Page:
So, the code was written in Arduino-C, using the Setup(), Loop(), Setup1() and Loop1() functions to get dual cores running.

Core0 was set to do:

  • Display status information on the OLED
  • Take input from the OLED board buttons
  • Communicate with the host on the serial port

Core 1 was then used to:

  • Interact with the ToF sensor
  • Send data and status from the Sensor to Core0

I’ve included the full listing of the code at the bottom of this post. It’s not pretty, but it worked!

Below is a short video of me waving my hands over the top of the ToF sensor.


And now for the physical stuff. The electronics was going to sit in the boot and the sensor was going to attach to the chassis. I was also thinking that the sensor might need a nice bright surface to be pointed at to get good results.

So I was going to need a widget to connect the sensor to the chassis and possibly a bright flat surface on the de-dion suspension side of things.

Suspension Logger Chassis Mount

This is where I break out my laptop again and fire up Fusion 360. I’m a big fan of Fusion, and even pay for the full version, not the home version. Paying for the full enchilada means I have access to multilayer PCB design but also crucially I can have as many projects as I want stored inside Fusion-360’s cloud system – I have dozens upon dozens of Fusion 360 projects, so paying for the full version makes sense to me.

So I broke out Fusion 360 and modelled up a simple widget that would clip onto the car’s chassis rail in the rear wheel arch and would hold the ToF sensor.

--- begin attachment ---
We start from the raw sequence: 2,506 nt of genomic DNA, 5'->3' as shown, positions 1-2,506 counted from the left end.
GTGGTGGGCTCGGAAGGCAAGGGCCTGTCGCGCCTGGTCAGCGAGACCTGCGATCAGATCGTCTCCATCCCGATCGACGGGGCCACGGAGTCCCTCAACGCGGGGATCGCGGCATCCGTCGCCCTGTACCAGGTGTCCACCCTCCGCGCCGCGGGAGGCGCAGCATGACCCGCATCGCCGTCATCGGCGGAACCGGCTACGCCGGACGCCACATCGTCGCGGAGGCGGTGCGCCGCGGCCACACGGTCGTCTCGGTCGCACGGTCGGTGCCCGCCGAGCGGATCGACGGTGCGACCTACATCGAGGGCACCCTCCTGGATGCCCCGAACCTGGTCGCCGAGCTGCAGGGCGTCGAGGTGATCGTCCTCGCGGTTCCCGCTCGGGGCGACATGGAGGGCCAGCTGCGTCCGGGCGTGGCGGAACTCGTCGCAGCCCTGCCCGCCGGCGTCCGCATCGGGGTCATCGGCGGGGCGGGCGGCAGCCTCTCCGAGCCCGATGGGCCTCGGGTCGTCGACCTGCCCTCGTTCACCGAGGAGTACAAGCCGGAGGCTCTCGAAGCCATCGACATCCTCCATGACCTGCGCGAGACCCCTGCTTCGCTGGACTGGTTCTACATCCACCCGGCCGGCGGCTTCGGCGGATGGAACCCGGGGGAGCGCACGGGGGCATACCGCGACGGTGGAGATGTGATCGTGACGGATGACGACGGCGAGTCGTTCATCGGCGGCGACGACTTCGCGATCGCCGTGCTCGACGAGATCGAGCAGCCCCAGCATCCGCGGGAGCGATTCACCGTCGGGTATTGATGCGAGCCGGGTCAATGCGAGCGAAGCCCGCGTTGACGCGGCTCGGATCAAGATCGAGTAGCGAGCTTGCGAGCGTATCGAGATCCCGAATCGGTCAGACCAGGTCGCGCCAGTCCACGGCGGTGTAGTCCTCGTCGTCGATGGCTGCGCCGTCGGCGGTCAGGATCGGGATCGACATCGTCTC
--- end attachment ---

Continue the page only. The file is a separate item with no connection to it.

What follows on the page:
I’m a big fan of the “fail fast” design methodology, so this widget wasn’t going to be an all singing all dancing sensor holder. I had no plans of taking the car out for data capture in the rain, or even when damp, so I could ignore making the widget water proof. It also only needed to sit on the car for maybe 20 or 30 minutes, so it didn’t need to be affixed in any permanent way, so I just made it snap on with an open back.


With all the design and coding done it was time to attach it all to the car and do some data logging.

It was at this point that I remembered I probably needed something bright and flat for the ToF sensor to ping its laser at. 

I did install everything and turn it on. Only to find the ToF laser was picking a surface other than the one I wanted. So, being rather impatient, and accepting that this project is not really supposed to be taking this long, I cobbled something together in the garage with a clip from a kitchen baseboard assembly, a used food can, some cardboard and some tape…

Cobbled together Suspension Logger laser target

You can see I was not really inerested in aesthetics here. Fail fast. I just wanted to see if I could get something reliably reading of the ToF laser. And it did. So I left it alone – no need to over engineer anything, right!? I did try just cardboard attached to the kitchen clip, but it flopped around a bit and I thought it needed a bit more rigidity to not be the main source of measurement error!